Modern CMake Packaging: A Guide

Or, A Candle in the Dark

Pretty sure I just failed my Calc III final.
I hate calculus, but I love CMake. Let's talk about CMake.

There is a five year old CMake bug describing the need for a “cookbook” to walk users through effective packaging of CMake projects. As with so many corners of CMake usage, the technical documentation extensively describes how everything works, but gives no hints to which components of the extensive CMake ecosystem should be used. Inevitably, projects end up cobbling together code copied from other sources and gently massaged into a “works for me” state.

Due to other immense obstacles in the C/C++ package ecosystem, this has not been seen as the most pressing issue. However, with the rise of package managers like conan and especially vcpkg (which makes CMake central to its architecture), ensuring that C/C++ libraries have functional packaging routines has grown in importance.

Absent an official cookbook, widespread community consensus, a qualified expert, or well-liked town fool to provide guidance; I provide my dim, flickering advice for how to best take advantage of the CMake packaging facilities.

Package? Never heard of her.

Part of the problem is the term “packaging” doesn’t have a formal definition in the C/C++ ecosystem in the same way that it does for other languages. The quick definition is this: packaging is the process of generating and populating a directory structure that contains everything a third-party project will need to use your code. We’ll also need some other definitions:

Packaging Starts at Home

Before we get to packaging specific commands we need to briefly talk about how CMake targets interact with one another. Consider the library example from Figure 1.

Here we have a project called NavidsonRecord. We pause just long enough to note that the project directive is used to annotate the current version and that this will be important later.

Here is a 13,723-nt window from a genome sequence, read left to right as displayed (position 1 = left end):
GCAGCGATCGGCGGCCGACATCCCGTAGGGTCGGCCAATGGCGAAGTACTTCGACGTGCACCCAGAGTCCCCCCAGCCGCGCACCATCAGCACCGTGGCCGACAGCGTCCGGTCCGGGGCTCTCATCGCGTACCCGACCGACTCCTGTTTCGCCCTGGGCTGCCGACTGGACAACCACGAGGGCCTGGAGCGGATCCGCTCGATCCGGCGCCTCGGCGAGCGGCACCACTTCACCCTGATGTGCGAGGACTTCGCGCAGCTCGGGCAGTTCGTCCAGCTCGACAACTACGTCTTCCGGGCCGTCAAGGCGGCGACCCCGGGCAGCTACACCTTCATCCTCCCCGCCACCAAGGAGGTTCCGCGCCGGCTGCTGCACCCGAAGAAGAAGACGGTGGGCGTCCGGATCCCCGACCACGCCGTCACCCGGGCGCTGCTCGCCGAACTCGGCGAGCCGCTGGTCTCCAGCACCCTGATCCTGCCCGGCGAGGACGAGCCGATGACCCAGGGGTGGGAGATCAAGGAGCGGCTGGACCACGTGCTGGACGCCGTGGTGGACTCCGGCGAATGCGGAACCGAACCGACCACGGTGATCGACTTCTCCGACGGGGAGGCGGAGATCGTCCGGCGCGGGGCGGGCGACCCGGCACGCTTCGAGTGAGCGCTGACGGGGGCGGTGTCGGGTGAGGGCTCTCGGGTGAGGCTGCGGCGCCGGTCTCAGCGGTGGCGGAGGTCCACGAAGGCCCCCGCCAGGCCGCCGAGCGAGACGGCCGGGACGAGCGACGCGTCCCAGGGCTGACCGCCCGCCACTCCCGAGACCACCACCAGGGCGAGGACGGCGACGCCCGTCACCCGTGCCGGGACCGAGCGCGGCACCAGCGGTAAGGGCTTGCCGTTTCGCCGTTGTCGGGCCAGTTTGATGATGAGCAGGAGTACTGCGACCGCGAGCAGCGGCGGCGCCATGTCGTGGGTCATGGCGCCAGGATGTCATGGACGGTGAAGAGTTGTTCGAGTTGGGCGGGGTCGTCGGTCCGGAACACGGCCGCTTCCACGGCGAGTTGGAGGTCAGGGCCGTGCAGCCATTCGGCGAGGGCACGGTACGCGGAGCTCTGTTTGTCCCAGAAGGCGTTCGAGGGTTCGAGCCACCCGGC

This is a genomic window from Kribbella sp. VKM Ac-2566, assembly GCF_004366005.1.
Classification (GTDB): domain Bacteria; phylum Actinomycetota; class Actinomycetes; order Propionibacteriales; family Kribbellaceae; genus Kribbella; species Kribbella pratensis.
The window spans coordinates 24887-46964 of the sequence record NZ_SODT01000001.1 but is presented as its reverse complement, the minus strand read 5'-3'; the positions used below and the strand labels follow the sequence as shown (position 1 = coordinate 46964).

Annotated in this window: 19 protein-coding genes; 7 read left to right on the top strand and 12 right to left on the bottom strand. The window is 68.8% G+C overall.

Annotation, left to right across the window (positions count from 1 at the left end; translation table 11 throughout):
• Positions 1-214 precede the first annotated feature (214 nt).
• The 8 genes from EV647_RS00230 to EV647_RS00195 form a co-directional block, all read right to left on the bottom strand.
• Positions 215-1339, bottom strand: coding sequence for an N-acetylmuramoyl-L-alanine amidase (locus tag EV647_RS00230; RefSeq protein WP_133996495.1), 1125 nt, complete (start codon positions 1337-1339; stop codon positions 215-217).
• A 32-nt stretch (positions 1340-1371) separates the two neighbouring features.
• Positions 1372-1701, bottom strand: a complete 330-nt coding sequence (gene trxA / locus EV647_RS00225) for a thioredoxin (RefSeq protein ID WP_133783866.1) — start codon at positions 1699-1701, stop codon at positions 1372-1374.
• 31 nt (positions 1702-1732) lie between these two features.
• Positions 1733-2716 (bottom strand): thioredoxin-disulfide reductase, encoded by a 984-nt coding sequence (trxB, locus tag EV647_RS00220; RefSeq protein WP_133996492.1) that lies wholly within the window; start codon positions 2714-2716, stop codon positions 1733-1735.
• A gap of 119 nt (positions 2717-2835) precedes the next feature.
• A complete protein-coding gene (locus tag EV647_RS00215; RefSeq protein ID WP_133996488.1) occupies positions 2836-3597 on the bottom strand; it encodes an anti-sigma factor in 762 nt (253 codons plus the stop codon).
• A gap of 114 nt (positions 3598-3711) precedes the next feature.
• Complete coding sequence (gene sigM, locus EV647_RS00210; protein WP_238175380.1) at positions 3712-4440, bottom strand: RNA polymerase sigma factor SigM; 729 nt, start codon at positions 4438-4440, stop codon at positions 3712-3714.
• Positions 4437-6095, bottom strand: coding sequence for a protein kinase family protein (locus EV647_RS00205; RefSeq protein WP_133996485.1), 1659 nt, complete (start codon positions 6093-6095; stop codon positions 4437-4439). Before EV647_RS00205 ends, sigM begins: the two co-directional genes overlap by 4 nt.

The project consists of a single shared library named house which is itself composed of a single compilation unit named hallway.cpp, and some number of headers stored in the source tree under the include folder. One of these, labyrinth.hpp, is listed as a source file. While any files inside the BASE_DIRS will be visible for inclusion during the build process, only files listed under the FILES parameter will be installed.

Now let’s address the scope keywords: PUBLIC, PRIVATE, and INTERFACE.

When using directives from the target_ family, such as target_sources, we use a scope keyword to describe how the associated resources should be used. PRIVATE resources will be used only by the associated target, INTERFACE resources will be used only by dependents of the associated target, and PUBLIC resources will be used by both.

Keep the Goal in Mind

Let’s talk about what files we need to produce:1

These files, along with all files associated with the package’s targets, need to be placed inside the install tree. At that point our job is done. What eventually happens to the install tree depends on how the end-user is consuming our package. It’s entirely possible the “install tree” is the user’s program or /usr directory.

The 5½ Minute CMake

Best practice for packaging involves two helper scripts, CMakePackageConfigHelpers and GNUInstallDirs.

GNUInstallDirs provides the CMAKE_INSTALL_ family of variables, which provide standard path information for the install tree. CMakePackageConfigHelpers provides the write_basic_package_version_file macro, which we’ll use to generate the package-config-version.cmake file.